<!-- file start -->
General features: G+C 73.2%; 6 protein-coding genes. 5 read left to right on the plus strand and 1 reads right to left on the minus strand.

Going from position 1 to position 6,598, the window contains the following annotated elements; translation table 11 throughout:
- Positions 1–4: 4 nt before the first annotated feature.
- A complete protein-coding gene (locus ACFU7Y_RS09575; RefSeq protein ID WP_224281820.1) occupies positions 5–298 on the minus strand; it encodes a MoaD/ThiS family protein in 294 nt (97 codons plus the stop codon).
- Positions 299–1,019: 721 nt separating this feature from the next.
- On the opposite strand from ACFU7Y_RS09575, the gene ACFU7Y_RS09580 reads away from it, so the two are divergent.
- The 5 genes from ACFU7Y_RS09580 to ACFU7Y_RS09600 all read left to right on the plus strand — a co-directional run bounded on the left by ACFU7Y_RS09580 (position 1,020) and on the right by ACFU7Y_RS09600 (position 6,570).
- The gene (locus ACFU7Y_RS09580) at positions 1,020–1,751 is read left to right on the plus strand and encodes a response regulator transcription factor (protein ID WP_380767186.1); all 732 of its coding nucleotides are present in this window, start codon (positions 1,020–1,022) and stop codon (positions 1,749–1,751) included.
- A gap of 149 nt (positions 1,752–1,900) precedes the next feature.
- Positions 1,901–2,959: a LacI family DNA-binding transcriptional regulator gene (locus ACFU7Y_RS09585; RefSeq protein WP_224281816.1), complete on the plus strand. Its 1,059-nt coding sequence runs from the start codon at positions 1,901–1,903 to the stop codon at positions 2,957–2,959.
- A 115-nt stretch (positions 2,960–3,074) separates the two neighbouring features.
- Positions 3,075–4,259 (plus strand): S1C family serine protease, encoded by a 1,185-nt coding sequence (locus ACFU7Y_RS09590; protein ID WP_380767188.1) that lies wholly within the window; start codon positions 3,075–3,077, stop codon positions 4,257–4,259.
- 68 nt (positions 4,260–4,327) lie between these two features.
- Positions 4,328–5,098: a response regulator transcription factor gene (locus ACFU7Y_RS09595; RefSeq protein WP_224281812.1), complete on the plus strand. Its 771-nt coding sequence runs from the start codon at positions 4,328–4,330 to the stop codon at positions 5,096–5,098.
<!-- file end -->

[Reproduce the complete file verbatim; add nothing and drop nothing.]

General features: G+C 73.2%; 6 protein-coding genes. 5 read left to right on the plus strand and 1 reads right to left on the minus strand.

Going from position 1 to position 6,598, the window contains the following annotated elements; translation table 11 throughout:
- Positions 1–4: 4 nt before the first annotated feature.
- A complete protein-coding gene (locus ACFU7Y_RS09575; RefSeq protein ID WP_224281820.1) occupies positions 5–298 on the minus strand; it encodes a MoaD/ThiS family protein in 294 nt (97 codons plus the stop codon).
- Positions 299–1,019: 721 nt separating this feature from the next.
- On the opposite strand from ACFU7Y_RS09575, the gene ACFU7Y_RS09580 reads away from it, so the two are divergent.
- The 5 genes from ACFU7Y_RS09580 to ACFU7Y_RS09600 all read left to right on the plus strand — a co-directional run bounded on the left by ACFU7Y_RS09580 (position 1,020) and on the right by ACFU7Y_RS09600 (position 6,570).
- The gene (locus ACFU7Y_RS09580) at positions 1,020–1,751 is read left to right on the plus strand and encodes a response regulator transcription factor (protein ID WP_380767186.1); all 732 of its coding nucleotides are present in this window, start codon (positions 1,020–1,022) and stop codon (positions 1,749–1,751) included.
- A gap of 149 nt (positions 1,752–1,900) precedes the next feature.
- Positions 1,901–2,959: a LacI family DNA-binding transcriptional regulator gene (locus ACFU7Y_RS09585; RefSeq protein WP_224281816.1), complete on the plus strand. Its 1,059-nt coding sequence runs from the start codon at positions 1,901–1,903 to the stop codon at positions 2,957–2,959.
- A 115-nt stretch (positions 2,960–3,074) separates the two neighbouring features.
- Positions 3,075–4,259 (plus strand): S1C family serine protease, encoded by a 1,185-nt coding sequence (locus ACFU7Y_RS09590; protein ID WP_380767188.1) that lies wholly within the window; start codon positions 3,075–3,077, stop codon positions 4,257–4,259.
- 68 nt (positions 4,260–4,327) lie between these two features.
- Positions 4,328–5,098: a response regulator transcription factor gene (locus ACFU7Y_RS09595; RefSeq protein WP_224281812.1), complete on the plus strand. Its 771-nt coding sequence runs from the start codon at positions 4,328–4,330 to the stop codon at positions 5,096–5,098.